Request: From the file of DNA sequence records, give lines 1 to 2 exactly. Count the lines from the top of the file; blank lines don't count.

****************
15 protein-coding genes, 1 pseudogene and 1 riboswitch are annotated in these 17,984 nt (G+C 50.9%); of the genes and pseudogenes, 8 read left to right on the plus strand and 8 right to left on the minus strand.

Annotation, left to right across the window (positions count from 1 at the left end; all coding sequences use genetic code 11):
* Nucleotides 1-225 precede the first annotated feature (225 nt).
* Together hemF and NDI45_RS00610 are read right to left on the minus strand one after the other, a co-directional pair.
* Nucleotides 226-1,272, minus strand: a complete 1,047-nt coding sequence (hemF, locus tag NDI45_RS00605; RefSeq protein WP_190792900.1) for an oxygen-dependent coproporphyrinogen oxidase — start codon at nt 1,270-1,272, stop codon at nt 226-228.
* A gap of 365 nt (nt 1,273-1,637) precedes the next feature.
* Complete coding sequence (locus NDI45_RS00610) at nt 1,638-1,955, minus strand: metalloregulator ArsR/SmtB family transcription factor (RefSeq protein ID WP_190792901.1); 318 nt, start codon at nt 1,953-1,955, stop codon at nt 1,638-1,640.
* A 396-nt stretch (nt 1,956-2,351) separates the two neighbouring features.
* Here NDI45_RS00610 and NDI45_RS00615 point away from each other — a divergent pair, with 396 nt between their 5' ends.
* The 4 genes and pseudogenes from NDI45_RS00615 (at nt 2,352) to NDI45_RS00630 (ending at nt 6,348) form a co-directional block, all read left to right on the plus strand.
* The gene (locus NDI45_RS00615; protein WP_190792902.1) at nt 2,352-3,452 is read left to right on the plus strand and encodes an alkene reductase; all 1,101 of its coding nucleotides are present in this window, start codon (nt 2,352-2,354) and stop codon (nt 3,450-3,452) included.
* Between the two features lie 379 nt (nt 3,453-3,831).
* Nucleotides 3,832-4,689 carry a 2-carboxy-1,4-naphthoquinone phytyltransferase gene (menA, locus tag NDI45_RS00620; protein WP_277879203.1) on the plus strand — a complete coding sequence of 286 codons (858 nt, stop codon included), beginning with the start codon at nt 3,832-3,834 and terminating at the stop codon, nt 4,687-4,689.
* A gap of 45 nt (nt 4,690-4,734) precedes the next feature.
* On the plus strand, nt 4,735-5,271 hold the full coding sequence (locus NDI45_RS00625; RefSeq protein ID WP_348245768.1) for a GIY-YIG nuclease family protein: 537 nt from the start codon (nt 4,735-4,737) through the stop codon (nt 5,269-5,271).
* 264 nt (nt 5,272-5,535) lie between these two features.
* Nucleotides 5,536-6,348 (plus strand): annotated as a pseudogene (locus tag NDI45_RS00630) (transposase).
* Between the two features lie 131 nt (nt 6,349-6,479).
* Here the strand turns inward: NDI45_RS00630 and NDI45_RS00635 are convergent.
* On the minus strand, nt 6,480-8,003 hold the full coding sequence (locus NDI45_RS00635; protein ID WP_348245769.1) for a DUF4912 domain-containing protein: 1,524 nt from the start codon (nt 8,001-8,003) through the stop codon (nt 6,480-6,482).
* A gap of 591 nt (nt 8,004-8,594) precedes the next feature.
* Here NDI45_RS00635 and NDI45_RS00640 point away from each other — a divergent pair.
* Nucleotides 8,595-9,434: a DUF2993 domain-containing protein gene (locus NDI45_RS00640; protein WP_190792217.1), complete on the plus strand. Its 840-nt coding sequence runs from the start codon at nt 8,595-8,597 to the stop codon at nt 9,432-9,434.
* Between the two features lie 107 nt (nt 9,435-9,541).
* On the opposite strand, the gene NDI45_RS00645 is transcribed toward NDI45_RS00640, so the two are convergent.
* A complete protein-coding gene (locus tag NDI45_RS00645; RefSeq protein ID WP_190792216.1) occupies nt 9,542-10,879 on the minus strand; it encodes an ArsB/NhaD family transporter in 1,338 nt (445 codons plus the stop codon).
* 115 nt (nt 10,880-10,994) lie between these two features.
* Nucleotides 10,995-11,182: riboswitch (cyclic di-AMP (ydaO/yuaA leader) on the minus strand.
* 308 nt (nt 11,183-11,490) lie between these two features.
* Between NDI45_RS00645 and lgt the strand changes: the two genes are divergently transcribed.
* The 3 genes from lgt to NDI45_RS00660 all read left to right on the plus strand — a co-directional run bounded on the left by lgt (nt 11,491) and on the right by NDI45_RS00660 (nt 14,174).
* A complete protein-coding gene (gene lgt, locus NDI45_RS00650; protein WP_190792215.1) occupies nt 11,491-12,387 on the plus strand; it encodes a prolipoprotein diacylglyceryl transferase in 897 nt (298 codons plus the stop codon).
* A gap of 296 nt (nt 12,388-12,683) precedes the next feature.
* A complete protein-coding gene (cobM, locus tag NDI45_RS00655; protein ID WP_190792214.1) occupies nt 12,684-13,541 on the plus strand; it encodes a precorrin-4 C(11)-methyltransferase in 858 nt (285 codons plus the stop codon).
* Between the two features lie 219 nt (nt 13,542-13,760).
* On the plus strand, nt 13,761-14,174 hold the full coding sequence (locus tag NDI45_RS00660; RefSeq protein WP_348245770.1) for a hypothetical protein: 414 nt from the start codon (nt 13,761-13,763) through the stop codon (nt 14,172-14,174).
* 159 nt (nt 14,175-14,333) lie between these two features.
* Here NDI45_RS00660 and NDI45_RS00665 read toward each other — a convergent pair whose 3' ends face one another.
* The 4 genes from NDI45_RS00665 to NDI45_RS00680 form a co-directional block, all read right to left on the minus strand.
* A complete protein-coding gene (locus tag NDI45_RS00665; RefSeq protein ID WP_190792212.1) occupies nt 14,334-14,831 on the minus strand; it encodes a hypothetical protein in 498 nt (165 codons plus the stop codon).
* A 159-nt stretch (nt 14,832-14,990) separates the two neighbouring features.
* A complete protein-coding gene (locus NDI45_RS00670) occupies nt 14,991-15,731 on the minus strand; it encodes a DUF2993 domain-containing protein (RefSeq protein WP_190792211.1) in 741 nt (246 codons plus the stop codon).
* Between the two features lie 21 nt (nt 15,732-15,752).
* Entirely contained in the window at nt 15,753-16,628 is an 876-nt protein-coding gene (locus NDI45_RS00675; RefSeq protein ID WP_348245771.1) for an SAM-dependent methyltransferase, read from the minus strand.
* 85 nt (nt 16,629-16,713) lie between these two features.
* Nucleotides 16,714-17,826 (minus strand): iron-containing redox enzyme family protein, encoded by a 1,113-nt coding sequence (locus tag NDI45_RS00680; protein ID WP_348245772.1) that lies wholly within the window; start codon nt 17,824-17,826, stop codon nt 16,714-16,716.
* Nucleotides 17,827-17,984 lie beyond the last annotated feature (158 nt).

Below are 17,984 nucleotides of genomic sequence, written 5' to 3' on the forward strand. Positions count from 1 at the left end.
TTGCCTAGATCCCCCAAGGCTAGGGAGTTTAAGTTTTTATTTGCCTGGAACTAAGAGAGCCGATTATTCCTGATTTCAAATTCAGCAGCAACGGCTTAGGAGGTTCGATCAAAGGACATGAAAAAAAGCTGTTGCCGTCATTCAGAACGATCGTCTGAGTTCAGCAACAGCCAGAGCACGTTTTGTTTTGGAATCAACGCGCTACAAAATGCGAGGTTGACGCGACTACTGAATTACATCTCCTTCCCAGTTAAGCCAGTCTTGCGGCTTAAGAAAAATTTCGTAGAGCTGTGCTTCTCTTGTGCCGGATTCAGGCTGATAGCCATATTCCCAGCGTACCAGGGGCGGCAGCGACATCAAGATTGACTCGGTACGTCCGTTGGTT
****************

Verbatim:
15 protein-coding genes, 1 pseudogene and 1 riboswitch are annotated in these 17,984 nt (G+C 50.9%); of the genes and pseudogenes, 8 read left to right on the plus strand and 8 right to left on the minus strand.

Annotation, left to right across the window (positions count from 1 at the left end; all coding sequences use genetic code 11):